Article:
Forget the mom and pop app. A couple of big outfits are going to select and present information you will consume. Choice? Well, for those who are [a] busy, [b] unable to read, and [c] those with short attention spans—your life is going to be just peachy.
The first rumble comes from lovable Apple. Navigate to “Apple Inc. To Hire Journalists For Curated Content On News App.” I highlighted this passage:
Apple’s decision to hire journalists is the latest example of fusion between news media and tech companies. In the last few years, many social networks such as Facebook, Twitter, and LinkedIn, have hired editors and reporters from high profile news media, such as NBC and News Corp. Recently, Snapchat also hired reporters from CNN, and The Verge, a tech site.
The article reminded me that Facebook is ambling down a content path as well.
The next it is that the recruiting tool LinkedIn is going to use humans to “tailor news.” The details, which I assume are spot are, appear in “LinkedIn Brings Back Human Editors to Tailor News to You.” I circled this statement:
But to compete with these other products, Kothari knows that Pulse must offer something different. It’s the “world’s first personalized business news digest,” he says. More importantly, perhaps, LinkedIn’s Pulse is bringing back human editors, not just algorithms, to tailor the news you see to what it already knows about you. And yet it may not be alone—Apple is reportedly planning to curate news with the help of humans, too.
Also, the GOOG, already armed with APIs and the warm and fuzzy news service is taking another baby step into content as well. The story I printed out is called “A New Window into Our World with Real Time Trends.” Yep, just family because it is “our world.” Google says:
On the new google.com/trends, you’ll find a ranked, real-time list of trending stories that are gaining traction across Google. In addition to Search, we now look at trends from YouTube and Google News and combine them to better understand what topics and stories are trending across the web right now. The redesigned homepage is now available in 28 countries around the world, and we’ll continue to add more locations in the coming months.
What’s the impact of these digital Gutenberg twirls?
My initial reaction is that TheNeeds.com and similar services will be doing some talking with their investors. Whatever money these news recyclers have is probably not going to be enough to deal with the Apples, Facebooks, Googles, and LinkedIns of the world. Heck, LinkedIn may need more dough too.
Second, are there enough readers to allow each of these services to meet the expectations of the spreadsheet jockeys who project revenues? My hunch is that the answer is, “Nope.” More concentration ahead I opine.
And, third, what about the old line publishing companies which continue to pretend that their products and services are exactly what the market wants? More pain and not much gain I assume.
Exciting times for the digital Gutenbergs? Too bad my study Google: The Digital Gutenberg is out of print. If you are curious about this trend, let me know and I will spin up a PDF of that original study. Write email@example.com.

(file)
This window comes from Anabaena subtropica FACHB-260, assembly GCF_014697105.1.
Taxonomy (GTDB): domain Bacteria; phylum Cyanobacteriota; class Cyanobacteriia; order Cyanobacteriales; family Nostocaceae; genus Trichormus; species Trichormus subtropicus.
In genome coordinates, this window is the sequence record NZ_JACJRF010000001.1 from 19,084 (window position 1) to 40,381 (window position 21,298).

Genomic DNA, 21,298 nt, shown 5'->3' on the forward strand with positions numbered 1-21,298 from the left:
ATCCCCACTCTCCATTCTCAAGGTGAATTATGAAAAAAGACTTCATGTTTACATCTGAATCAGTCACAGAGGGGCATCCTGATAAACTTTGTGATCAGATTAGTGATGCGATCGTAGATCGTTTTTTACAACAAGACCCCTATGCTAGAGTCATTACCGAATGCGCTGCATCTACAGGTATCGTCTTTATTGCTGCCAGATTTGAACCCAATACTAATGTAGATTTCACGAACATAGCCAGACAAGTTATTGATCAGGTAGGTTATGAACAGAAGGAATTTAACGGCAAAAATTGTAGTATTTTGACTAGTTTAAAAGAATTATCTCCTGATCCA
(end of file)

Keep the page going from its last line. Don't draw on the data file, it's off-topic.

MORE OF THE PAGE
Stephen E Arnold, June 18, 2015
June 14, 2015
Well, advice from the gray lady about what a digital company should do is fascinating. Frankly, I would be more inclined to go with Snoop Dogg than a newspaper which seems to have made floundering and gesticulating its principal business strategy since Jeff Pemberton walked out the door 40 years ago.
Navigate to “for Twitter, Future Means Here and Now.” Keep in mind that this link may require you to pay money or go on an Easter Egg Hunt for locate a hard copy of the newspaper. Not my problemo, gentle reader. It is the dead tree New York Times’ approach to information.
Here’s one of the passages I circle in yellow and then put a black Sharpie exclamation point next to the sentences:
Twitter, as a service, is many things to many people at different times. It is one of the world’s best sources for news and for jokes about news, a playground for professional networking, and a haven for that most human of pastimes, idle gossip. But because the service offers so many uses, Twitter, as a company, has had trouble focusing on one purpose for which it should aim to excel. The lack of concentration has damaged its prospects with users, investors and advertisers. Choosing a single intent for Twitter — and working to make that a reality — ought to be the next chief’s main task. Among the many uses that Twitter fulfills as a social network, there is one it is uniquely suited for: as a global gathering space for live events. When something goes down in the real world — when a plane crashes, an earthquake strikes, a basketball game gets crazy, or Kanye West hijacks an awards show — Twitter should aim to become the first and only app that people load up to comment on the news.
There you go. Make Twitter into a human intermediated version of the New York Times, lite edition. More data, less filling, and you trim your IQ as well.
I find that journalistic enterprises in the midst of revenue, profit, and innovation swamps have advice to give to digital companies fascinating. I wonder if the gray lady assumes that the stakeholders, Twitter management, and the advisers to the firm have failed to craft options, ideas, tactics, and strategies.
My hunch is that like many Internet centric communication services one rides a curve up due to novelty and apparent utility. Then a new thing comes along like WhatsApp or Jott, and the potential users of the older service just surf newness. Once the cachet fades, a phenomenon with which the New York Times may be familiar, the options just don’t deliver.
Amusing to me, however.
Stephen E Arnold, June 14, 2015
June 12, 2015
Short honk: Curious about Snowden documents? If so, navigate to “Snowden Doc Search.” The site provides a snippet and some tags. We have seen other Snowden collections, but we view these with skepticism and indifference. You, gentle reader, may find the approach just what you need as a source of jargon and milspec graphics.
Stephen E Arnold, June 12 2015